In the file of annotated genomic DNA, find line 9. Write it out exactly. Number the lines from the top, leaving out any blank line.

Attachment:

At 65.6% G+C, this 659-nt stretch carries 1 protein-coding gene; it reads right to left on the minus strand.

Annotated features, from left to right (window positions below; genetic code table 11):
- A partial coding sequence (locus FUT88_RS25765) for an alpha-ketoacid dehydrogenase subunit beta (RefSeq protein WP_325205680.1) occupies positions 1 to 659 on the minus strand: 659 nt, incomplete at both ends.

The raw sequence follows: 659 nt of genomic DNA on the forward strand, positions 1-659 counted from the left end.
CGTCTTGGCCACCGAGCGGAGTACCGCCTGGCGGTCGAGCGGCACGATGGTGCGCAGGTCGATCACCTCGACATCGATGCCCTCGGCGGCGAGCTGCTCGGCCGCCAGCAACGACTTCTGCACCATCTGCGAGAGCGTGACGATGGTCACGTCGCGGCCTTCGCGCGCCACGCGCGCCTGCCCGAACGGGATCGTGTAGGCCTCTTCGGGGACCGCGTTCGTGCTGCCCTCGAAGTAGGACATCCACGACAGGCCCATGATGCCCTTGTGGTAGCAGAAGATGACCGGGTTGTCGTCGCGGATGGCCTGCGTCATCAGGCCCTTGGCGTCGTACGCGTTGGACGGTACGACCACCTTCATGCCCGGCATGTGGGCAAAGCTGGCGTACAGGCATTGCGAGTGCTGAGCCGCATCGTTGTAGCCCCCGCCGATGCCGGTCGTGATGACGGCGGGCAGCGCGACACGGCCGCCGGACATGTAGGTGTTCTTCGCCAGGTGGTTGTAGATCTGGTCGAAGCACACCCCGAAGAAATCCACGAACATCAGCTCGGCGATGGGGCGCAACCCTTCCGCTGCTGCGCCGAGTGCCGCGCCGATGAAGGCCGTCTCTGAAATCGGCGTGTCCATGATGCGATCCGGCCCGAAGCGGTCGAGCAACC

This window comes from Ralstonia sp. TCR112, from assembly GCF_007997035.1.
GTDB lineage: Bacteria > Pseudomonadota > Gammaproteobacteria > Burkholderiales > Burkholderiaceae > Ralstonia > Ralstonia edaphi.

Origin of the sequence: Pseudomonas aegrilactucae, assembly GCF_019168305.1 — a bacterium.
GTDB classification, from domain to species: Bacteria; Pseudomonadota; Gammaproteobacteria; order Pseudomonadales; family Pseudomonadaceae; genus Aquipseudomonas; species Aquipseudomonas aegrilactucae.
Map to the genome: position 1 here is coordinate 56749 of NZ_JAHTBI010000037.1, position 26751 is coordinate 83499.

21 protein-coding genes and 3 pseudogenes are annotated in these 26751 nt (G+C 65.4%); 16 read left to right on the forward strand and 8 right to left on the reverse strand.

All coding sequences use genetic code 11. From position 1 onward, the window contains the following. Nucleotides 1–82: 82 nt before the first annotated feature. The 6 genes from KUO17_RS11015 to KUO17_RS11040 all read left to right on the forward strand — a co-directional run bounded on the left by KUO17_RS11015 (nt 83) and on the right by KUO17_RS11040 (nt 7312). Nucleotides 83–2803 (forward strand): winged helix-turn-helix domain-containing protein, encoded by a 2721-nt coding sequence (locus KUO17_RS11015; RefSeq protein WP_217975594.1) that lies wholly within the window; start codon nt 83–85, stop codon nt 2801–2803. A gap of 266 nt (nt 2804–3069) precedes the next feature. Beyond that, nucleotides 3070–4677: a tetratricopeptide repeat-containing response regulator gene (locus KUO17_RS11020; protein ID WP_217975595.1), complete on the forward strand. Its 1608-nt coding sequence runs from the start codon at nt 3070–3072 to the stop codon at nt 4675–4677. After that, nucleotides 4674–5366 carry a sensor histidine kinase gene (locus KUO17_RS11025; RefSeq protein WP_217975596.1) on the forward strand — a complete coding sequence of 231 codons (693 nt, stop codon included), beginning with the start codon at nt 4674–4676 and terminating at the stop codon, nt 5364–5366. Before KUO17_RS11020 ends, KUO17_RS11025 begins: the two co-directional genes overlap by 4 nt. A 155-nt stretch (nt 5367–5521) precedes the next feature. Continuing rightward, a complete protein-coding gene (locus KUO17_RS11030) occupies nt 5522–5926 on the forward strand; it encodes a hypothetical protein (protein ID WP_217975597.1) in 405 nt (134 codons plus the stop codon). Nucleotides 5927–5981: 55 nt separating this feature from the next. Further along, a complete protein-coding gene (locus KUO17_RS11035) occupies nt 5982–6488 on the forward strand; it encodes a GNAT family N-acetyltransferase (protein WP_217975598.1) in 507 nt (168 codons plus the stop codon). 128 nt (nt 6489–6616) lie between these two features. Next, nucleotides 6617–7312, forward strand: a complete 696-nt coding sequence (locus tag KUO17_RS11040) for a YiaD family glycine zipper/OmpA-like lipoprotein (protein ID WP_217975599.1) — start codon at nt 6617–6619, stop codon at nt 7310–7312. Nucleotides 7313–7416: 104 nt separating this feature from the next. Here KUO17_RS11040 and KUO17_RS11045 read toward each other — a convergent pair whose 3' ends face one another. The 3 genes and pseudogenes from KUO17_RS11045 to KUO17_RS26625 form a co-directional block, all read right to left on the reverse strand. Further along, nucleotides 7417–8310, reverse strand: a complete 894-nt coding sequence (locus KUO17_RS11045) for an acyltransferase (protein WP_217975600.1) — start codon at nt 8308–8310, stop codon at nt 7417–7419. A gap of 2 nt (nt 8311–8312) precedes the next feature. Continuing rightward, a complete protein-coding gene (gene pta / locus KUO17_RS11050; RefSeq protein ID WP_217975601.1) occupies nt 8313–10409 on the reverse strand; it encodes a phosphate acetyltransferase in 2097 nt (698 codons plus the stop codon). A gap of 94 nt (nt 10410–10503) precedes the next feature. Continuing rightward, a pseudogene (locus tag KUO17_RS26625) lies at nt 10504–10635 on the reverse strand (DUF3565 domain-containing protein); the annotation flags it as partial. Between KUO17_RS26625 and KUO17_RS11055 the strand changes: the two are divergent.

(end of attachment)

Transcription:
GTDB classification, from domain to species: Bacteria; Pseudomonadota; Gammaproteobacteria; order Pseudomonadales; family Pseudomonadaceae; genus Aquipseudomonas; species Aquipseudomonas aegrilactucae.